‘Parava was offered to me before Kismath’

Watching Shane Nigam in Kismath was like flipping the pages of Malayalam cinema to find an unexpectedly interesting chapter.  

Published: 27th January 2017 10:15 PM  |   Last Updated: 28th January 2017 11:42 AM   |  A+A-

Express News Service

Watching Shane Nigam in Kismath was like flipping the pages of Malayalam cinema to find an unexpectedly interesting chapter.  

Shane, who is a part of the Soubin Shahir directorial Parava, says that he’s that guy who graces the backdrop of the frame in the movie. “It’s too early to say anything now. The movie focuses on two children, and I play the brother of one,” he says. Getting conversant about his rapport with Soubin Shahir, he says that this role was offered to him even before Kismath happened. “Everyone in the movie, including Dulquer Salmaan, has a special bond with Soubin,” he says.

He has finished shooting for C/O Sairabanu, that has Manju Warrier and Amala Akkineni playing the lead characters. “The film has a strong story. It has a subtle social message touching upon certain legal aspects which is quite essential during these times,” he states. He admits that he was initially confused while taking the leap and doing a routine-breaking film after being part of the Rajeev Ravi camp.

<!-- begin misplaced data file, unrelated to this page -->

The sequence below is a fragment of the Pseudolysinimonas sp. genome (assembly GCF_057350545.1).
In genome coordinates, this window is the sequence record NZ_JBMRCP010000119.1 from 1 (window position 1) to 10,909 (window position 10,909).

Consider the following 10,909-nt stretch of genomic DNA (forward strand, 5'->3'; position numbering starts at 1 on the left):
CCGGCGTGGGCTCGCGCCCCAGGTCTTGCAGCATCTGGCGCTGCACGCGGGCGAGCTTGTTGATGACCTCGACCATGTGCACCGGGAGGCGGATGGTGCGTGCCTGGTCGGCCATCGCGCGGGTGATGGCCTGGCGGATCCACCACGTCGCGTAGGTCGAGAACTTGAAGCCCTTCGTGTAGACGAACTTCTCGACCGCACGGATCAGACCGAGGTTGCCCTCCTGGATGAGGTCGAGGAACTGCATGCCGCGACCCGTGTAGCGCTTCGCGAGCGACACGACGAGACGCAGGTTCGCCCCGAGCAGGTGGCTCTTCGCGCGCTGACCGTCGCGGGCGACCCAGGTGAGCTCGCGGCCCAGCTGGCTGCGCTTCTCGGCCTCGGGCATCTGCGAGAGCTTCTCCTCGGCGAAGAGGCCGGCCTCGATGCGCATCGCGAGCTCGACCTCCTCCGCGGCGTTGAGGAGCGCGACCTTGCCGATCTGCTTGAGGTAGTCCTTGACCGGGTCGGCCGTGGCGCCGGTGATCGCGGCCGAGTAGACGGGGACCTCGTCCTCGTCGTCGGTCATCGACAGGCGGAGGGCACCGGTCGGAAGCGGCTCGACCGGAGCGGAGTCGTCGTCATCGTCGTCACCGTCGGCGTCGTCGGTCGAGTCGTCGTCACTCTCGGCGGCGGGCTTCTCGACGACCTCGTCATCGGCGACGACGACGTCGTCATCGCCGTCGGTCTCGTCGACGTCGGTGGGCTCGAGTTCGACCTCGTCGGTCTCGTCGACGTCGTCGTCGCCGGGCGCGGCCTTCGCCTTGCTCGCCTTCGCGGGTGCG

“While shooting the first song with Manju, I was so nervous, I could hardly emote. And there she was, being such a delight to watch; in the blink of an eye, she shows us varied expressions,” he says. “I couldn’t have played her son if she hadn’t let me into that space. She’s an uber cool actress and very friendly off camera.”
There’s no dearth for praises where Amala Akkineni is concerned as well. “There’s a divine aura about her, and she is the most down-to-earth person I’ve met,” he says.

He will also be a part of Shaji N Karun’s next, and National Award winning editor B Ajith Kumar’s maiden directorial. Talking very much like a graduate with honours from the Rajeev Ravi school of thought, Shane says that a lot of movies today focus on the saleability factor more than the sheer joy of making a movie that will live on in people’s minds. “Our movies should free themselves of the rigid structures of genres; I’m sure that within the next ten years, Malayalam cinema will regain the attention that it had in the 80s and the world will sit up and take notice.”


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